Utilities have been slow to adopt IoT networking due to long upgrade cycles and interoperability complexities across multiple applications with differing network needs. Yet, more and more, we hear our utility customers emphasize the need to simplify and support large-scale outdoor networks that handle an array of solutions from smart metering and distribution automation, to demand response and renewable energy integration.

At DistribuTECH, we shared how Cisco’s continuing innovation is meeting this challenge. We showcased our full portfolio of utility industry solutions that include Cisco Resilient Mesh and our FAN routers, purpose-built to improve interoperability. And we announced that Cisco is the first to achieve Wi-SUN Field Area Network (FAN) 1.0 interoperability certification for our IR509 Cisco Resilient Mesh industrial router.

Why is interoperability so critical? Let’s take a look.

The challenge of interoperability

Typically, utilities and smart cities have to satisfy many different networking use cases, with solutions from many different vendors, managed by different operations groups or even end customers. For example, a power utility may use smart grid, Advanced Metering Infrastructure (AMI) and Distribution Automation (DA) networks. Interoperability becomes even more important if they need to integrate Distributed Energy Resources (DER), which could include solutions where they don’t have direct control, such as home solar, electric vehicle charging stations, or smart street lighting.

First generation smart grid AMI and DA networks often used proprietary mesh networking technologies, partly IP-enabled and using proprietary security protocols. But that usually meant security was less scrutinized, less robust, and may have had unknown vulnerabilities. Without adequate interoperability, utilities have been forced to first choose a network infrastructure vendor, and then require all of their grid device vendors (e.g., for line sensors, meters, cap bank controllers) to integrate/certify communication modules from that network vendor.

The result is an extremely inefficient, time- and cost-intensive process for everyone involved. A utility typically has to wait a long time until the integration and field compliance is done for all the grid devices before they can deploy and use the network effectively. In the meantime, they can continue to run multiple networks each with different communication technologies for different applications (e.g., line sensor vs. volt-var control) and continue to deal with high maintenance cost, complexity, and fragility of their systems.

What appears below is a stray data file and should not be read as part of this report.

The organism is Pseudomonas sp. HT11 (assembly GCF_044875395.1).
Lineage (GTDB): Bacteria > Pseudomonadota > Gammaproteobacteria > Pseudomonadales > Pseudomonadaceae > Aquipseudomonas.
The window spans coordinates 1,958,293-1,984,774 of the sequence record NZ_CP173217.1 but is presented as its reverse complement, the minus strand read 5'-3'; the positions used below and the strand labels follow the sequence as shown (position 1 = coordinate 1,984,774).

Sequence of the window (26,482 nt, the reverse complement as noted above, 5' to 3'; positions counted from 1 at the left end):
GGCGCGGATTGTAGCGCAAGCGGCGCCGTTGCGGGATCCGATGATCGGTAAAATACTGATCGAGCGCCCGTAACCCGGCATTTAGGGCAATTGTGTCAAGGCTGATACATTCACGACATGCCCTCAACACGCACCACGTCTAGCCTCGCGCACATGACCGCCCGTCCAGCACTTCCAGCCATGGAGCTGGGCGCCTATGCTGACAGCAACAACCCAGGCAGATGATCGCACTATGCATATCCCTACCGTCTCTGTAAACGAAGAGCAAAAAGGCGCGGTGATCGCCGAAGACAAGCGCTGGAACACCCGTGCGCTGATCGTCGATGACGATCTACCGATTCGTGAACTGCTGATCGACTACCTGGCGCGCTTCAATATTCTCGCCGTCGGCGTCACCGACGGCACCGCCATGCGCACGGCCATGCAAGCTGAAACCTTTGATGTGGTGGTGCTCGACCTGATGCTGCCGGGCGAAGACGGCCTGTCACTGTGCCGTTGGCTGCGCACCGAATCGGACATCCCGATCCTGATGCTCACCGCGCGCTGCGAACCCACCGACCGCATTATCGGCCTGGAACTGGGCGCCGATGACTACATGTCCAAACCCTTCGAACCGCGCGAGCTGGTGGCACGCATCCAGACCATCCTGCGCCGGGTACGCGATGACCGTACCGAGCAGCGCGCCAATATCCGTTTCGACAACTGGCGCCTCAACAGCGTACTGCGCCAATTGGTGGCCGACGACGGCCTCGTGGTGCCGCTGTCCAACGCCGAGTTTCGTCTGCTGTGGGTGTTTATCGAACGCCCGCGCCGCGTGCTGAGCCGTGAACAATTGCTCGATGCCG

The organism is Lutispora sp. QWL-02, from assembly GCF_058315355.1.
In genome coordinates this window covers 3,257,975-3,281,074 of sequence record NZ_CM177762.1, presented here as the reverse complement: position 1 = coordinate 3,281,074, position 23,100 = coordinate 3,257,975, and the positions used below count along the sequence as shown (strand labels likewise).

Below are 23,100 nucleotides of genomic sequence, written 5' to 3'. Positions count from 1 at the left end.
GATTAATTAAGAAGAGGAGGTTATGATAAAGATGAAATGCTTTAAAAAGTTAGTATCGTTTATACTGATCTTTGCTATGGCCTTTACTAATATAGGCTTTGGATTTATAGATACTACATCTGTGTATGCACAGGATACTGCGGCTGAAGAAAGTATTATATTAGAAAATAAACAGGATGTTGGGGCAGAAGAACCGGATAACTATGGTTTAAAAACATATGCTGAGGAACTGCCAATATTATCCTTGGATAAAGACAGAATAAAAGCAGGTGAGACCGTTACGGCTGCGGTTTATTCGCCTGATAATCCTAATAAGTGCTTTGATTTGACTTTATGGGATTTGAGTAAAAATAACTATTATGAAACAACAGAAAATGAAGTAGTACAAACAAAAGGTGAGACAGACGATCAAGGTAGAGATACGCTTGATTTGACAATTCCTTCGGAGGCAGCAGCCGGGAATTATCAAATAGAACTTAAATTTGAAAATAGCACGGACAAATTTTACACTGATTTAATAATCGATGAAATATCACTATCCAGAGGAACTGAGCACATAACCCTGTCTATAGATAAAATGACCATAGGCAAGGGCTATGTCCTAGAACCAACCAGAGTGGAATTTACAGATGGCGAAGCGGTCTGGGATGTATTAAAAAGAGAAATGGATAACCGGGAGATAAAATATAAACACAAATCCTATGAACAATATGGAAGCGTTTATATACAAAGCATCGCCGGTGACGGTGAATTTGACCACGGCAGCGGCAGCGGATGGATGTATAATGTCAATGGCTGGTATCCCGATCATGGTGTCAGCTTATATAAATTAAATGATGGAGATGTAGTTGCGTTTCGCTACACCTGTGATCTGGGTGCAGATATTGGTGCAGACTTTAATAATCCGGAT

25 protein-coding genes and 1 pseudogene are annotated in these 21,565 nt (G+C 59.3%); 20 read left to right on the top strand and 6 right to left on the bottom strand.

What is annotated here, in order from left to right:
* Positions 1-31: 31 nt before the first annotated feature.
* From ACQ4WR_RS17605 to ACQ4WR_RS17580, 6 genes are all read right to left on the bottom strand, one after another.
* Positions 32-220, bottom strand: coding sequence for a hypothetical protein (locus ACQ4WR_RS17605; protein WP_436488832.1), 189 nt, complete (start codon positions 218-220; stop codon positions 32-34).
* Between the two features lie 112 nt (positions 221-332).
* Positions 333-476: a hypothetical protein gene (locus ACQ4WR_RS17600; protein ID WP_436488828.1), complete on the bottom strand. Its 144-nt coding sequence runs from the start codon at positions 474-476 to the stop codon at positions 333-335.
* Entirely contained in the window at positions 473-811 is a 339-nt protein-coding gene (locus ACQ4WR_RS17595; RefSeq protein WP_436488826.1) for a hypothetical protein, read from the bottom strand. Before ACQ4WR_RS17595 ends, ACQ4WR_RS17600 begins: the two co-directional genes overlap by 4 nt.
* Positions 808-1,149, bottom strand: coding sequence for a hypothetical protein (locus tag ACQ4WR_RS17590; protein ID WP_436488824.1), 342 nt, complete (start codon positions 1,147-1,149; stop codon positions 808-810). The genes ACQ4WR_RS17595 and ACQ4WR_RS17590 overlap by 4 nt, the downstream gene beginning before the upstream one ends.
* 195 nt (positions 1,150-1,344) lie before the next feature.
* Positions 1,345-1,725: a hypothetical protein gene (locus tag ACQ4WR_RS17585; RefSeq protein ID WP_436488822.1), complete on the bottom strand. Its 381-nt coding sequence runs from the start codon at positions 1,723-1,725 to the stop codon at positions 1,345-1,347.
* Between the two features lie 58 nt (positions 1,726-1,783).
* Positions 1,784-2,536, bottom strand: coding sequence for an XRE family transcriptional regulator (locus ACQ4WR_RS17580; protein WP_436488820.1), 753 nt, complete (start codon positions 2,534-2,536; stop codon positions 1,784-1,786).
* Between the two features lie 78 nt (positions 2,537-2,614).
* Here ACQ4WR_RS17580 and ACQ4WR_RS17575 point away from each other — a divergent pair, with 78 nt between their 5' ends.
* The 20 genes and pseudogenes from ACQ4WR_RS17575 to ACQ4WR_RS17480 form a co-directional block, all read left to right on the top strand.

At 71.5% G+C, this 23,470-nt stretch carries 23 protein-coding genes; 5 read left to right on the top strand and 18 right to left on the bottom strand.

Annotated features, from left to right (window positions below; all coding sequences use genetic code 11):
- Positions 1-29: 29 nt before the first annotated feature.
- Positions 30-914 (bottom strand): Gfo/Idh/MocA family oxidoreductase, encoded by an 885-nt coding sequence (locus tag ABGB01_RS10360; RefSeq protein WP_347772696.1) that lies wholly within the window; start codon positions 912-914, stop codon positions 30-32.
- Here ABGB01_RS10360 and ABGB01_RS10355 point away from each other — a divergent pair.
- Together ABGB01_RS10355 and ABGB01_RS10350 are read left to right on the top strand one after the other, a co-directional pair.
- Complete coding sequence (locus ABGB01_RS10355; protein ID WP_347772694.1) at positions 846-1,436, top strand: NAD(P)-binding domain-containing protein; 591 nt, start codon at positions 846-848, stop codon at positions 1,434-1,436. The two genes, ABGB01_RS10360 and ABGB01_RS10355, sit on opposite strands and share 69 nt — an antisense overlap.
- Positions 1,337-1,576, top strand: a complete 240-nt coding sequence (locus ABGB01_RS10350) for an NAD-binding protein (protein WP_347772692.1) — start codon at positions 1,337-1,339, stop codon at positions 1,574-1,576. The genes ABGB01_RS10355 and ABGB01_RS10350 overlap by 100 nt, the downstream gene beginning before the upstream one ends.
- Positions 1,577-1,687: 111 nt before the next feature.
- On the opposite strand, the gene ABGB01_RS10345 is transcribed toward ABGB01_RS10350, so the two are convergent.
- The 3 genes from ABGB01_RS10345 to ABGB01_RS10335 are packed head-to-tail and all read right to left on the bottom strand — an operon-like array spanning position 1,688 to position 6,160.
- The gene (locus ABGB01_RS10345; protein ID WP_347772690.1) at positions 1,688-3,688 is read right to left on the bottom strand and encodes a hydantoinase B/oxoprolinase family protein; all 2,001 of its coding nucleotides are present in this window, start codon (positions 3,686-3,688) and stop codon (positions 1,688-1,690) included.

Cisco IoT solutions aim to reduce interoperability complexities with intent-based networking, and help speed implementation by bringing partners together through our IoT DevNet program.

Building secure and reliable interoperability

While security and reliability are top of mind for our utility customers, interoperability tends to take a back seat in conversations. Yet interoperability is key for continued growth in IoT – and that’s where we come in. Cisco is leading the pack with our IR509 router, the first with Wi-SUN FAN 1.0 interoperability certification.

Wi-SUN FAN 1.0 provides for basic interoperability of devices for network discovery, association, authentication, key exchange and rotation, encryption, RPL routing, and IPv6 address assignment. Wi-SUN compliance is gaining attention, and that has both network vendors and device vendors scrambling to get certified. With utilities enabling smart city infrastructures like street lighting, EV charging, and smart parking, a multitude of vendors and applications are converging on the same network, making wider adoption of Wi-SUN inevitable.

Meanwhile, as Wi-SUN is evolving toward FAN 2.0 specifications, Cisco is keeping pace to be ready. We’re continuing to work on advanced features such as time distribution, adaptive data rate and modulation, peer-to-peer communication, QoS and secure certificate re-enrollment.

Interoperability is a critical component in achieving IoT success – and we’ll get you there.

Additional Resources



Rupak Chandra

Senior Technical Leader

Internet of Things (IoT) Networking Group